“I’m graduating next year and I wanted my last summer as a student to be filled with creativity,” says Lily Mata, 17. “I’m trying to get in touch with my creative side before I go off into the scary real world.”
As her grandmother watched, Mata put the final touches on a T-shirt she made for her nephew, Bodhi, who will turn 1-year-old in August. His name translates to “enlightenment” in Sanskrit, so Mata decorated the front of the shirt with Japanese characters spelling out “live, laugh, love.”
“I made sure the ‘love’ was glowing red,” she points out.
This is Mata’s third week of attending the Art Labs, a hands-on, all-ages artmaking workshop held every Sunday afternoon at the Westfield Palm Desert. It’s a joint project of the mall and Flat Black art supply, one of the mall’s newest tenants. A $10 entry fee covers art supplies, instruction, and two hours of experimentation with non-toxic spray paint, stencils, markers, and glitter. Participants can try their hand at making custom clothing or paintings. Or they can just doodle.
“Last week we did calligraphy,” says Lise Choukroun, Flat Black’s events manager. “We had a little boy who was drawing a robot. They don’t have to do the prompts; they can do whatever they want. His mom was drawing one of the hardest fonts we had. She did it with pencil first, then pen. It was amazing.” Choukroun says the mother had never tried calligraphy but she was a manicurist. The Art Lab enabled her to learn something new while spending time with her son.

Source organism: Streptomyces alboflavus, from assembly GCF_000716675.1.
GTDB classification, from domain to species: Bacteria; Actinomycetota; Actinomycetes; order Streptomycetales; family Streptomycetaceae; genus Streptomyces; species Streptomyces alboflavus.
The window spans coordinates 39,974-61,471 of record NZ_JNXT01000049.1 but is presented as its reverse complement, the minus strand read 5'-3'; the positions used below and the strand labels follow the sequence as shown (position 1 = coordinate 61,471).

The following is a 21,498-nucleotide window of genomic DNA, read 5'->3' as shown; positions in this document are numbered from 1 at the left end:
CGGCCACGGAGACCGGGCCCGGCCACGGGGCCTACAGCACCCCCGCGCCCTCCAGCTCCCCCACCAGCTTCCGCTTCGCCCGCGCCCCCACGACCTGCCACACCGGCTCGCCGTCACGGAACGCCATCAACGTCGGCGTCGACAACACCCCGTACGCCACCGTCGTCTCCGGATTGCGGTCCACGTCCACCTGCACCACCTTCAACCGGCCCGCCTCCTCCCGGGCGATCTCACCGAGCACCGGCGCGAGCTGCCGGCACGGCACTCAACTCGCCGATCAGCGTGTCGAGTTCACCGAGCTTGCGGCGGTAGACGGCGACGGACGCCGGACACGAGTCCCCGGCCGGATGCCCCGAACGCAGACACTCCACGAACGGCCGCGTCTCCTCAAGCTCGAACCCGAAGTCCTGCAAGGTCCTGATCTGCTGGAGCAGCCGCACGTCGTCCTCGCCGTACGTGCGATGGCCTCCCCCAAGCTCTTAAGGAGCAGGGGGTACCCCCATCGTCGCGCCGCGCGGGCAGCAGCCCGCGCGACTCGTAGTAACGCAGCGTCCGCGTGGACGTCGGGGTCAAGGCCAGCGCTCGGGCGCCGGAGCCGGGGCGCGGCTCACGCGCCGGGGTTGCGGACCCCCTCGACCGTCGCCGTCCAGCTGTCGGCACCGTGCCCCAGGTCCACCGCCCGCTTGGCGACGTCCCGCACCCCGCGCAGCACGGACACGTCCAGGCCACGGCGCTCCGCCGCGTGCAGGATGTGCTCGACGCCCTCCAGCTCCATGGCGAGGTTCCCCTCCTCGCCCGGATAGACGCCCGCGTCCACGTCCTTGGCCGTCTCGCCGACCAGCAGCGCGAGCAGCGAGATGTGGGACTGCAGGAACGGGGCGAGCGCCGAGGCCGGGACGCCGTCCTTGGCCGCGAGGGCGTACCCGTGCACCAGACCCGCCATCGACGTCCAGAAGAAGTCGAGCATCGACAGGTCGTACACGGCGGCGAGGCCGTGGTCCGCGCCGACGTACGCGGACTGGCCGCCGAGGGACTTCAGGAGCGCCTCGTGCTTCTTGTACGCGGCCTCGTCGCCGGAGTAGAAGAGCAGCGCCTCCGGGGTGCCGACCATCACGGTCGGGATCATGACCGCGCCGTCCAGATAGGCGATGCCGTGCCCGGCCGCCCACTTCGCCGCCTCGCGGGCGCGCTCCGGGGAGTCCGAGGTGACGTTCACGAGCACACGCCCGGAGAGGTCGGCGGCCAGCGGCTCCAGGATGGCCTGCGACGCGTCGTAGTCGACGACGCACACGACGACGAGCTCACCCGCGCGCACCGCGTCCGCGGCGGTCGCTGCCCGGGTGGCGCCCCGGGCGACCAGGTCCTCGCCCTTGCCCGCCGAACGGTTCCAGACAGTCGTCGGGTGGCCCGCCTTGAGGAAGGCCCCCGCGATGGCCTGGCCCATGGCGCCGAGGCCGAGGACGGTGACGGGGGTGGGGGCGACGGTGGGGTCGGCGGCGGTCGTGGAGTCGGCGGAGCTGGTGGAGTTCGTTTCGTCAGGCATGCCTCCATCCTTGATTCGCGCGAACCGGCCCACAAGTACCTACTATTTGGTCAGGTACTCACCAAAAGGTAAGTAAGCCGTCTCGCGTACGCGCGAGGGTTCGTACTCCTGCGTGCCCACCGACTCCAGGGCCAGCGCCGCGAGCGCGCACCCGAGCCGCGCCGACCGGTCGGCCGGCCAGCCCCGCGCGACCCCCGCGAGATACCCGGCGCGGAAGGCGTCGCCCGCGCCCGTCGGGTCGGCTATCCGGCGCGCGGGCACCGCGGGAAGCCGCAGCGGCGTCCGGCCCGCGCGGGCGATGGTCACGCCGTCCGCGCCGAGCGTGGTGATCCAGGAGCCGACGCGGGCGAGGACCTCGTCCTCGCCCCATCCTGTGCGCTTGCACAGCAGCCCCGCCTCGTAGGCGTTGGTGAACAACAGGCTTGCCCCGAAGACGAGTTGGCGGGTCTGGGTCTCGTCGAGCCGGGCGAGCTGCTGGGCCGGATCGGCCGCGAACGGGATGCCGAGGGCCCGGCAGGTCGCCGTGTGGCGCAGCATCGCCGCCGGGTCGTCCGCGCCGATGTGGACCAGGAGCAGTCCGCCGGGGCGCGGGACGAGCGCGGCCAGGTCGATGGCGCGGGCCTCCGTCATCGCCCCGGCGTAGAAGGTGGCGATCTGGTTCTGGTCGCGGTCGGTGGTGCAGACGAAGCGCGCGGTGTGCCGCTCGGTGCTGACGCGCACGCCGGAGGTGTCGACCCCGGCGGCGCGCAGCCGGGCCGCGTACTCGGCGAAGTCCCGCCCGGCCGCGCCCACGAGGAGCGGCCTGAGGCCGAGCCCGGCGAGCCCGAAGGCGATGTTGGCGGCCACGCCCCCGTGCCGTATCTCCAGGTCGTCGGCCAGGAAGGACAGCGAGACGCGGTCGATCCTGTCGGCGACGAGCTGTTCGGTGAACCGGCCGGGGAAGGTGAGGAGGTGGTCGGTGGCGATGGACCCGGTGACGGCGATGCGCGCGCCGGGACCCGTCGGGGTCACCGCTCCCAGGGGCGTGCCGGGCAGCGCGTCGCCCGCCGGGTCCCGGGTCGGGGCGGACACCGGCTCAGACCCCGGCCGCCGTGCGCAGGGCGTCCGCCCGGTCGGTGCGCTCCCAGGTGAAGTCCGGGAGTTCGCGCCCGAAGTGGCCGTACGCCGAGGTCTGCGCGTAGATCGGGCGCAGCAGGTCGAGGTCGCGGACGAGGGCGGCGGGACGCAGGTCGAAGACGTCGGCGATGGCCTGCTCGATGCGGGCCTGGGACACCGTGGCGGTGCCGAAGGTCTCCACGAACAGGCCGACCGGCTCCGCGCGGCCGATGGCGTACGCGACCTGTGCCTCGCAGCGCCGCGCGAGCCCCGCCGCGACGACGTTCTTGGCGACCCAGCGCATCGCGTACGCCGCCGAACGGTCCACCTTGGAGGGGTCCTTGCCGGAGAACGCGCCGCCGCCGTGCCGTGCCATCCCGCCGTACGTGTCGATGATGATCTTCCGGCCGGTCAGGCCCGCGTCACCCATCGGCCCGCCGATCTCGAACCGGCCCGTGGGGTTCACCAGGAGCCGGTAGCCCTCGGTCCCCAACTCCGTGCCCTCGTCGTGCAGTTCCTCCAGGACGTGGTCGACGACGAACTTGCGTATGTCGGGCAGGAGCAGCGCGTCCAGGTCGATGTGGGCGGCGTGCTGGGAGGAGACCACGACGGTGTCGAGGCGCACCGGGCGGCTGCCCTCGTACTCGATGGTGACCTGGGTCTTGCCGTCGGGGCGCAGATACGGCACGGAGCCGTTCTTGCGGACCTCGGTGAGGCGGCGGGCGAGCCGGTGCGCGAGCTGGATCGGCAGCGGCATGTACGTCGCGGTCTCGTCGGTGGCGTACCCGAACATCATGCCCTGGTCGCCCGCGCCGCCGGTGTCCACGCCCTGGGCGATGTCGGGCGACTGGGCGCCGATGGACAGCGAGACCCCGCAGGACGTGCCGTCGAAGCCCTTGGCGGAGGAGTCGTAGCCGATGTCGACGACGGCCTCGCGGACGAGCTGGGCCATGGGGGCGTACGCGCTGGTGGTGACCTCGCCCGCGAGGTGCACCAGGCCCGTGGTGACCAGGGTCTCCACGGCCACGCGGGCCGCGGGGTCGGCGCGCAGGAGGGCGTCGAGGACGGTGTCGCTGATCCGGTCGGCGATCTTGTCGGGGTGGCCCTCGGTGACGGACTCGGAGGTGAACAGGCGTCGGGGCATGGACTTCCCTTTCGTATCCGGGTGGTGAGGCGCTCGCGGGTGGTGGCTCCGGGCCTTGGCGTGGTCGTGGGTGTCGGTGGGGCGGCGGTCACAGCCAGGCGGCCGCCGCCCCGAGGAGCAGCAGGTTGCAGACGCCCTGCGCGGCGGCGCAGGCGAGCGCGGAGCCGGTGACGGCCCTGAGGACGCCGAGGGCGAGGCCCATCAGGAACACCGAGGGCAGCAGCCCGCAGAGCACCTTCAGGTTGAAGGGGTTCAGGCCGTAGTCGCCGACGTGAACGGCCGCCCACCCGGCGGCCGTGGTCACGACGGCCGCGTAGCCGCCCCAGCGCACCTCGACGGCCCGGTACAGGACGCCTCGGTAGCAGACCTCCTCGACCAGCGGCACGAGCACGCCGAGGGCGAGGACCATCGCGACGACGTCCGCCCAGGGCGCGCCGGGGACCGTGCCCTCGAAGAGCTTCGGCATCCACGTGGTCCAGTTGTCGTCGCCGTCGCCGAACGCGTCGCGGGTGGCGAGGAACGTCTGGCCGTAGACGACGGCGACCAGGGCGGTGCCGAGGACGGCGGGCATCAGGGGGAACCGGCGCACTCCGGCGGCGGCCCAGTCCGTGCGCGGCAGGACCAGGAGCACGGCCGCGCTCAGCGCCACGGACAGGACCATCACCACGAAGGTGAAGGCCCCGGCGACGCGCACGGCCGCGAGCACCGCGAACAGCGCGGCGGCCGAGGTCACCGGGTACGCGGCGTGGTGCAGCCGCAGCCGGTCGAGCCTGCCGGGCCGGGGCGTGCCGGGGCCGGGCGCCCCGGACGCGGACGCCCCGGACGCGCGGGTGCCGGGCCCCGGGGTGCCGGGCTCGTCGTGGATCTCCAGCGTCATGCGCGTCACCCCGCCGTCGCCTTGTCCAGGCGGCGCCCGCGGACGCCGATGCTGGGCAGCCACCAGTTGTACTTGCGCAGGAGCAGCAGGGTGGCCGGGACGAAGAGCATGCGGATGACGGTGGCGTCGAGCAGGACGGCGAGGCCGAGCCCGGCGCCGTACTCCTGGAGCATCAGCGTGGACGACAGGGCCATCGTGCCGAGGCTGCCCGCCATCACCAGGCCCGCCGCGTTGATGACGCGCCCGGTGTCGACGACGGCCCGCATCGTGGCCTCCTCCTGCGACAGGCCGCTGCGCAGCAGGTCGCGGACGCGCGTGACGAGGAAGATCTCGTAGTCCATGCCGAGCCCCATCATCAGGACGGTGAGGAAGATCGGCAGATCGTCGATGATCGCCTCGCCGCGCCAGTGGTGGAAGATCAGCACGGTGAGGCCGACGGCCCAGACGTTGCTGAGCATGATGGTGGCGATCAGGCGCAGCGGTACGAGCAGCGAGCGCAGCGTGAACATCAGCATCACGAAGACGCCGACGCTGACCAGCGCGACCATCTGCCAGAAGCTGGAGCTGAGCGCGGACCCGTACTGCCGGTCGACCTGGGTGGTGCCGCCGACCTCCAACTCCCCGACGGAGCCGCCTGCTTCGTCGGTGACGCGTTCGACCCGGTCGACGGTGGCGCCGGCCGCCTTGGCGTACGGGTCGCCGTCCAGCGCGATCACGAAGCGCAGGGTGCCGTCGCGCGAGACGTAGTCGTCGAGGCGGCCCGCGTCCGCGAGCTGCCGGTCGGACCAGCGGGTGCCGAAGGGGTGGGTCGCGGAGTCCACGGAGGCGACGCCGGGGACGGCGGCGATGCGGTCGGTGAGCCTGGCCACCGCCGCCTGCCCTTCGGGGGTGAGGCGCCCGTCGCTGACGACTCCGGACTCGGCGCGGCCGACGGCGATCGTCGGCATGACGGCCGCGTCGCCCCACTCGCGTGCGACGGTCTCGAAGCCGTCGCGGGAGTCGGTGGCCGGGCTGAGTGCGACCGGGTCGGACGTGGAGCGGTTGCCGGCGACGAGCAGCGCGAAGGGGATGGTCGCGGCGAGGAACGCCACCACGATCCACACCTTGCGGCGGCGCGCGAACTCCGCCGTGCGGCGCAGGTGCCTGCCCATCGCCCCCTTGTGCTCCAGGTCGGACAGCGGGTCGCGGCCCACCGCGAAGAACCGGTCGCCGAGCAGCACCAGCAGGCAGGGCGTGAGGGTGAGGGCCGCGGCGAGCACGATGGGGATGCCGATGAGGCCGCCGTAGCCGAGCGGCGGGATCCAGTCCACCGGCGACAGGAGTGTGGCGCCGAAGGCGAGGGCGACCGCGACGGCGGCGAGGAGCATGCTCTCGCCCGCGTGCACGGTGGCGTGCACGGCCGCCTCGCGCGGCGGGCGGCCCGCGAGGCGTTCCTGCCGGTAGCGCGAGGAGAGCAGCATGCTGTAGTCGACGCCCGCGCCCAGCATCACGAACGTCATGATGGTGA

“Most paint workshops give you a canvas and a picture of what your canvas is supposed to look like at the end. We want to do the opposite,” Choukroun says. “All humans are naturally creative. When we become adults, we forget to play and tinker. That’s why the name ‘Art Lab.’”
Shopping centers are similarly tinkering, looking for ways to return to their roots as social centers. Choukroun thinks a switch from consumption to creation might be the solution — what she calls “the malls of doing.” She wants to link up with public schools to reach more kids and teenagers. She enjoys showing them how to create subtle color blends and visual effects through hand-cut stencils and spray paint.
“I’m happy to see that, culturally, there’s a little more acceptance, because it’s a fun medium,” she says.
In addition to the weekly Art Labs, Westfield Palm Desert and Flat Black are rolling out Art Walks, held on the first Sunday of each month. More than 30 local artists and craftspeople present handmade products ranging from skincare to jewelry, accompanied by music, food, and art demonstrations. The response has been strong, and each month the event occupies a larger space in the mall.
A popular vendor is Palm Springs-based Albert Gradilla, who goes by The Desert Movement on Instagram. His wry take on valley references — Highway 111, windmills, the occasional sunbaked skull — turn hats and shirts into hot collectibles.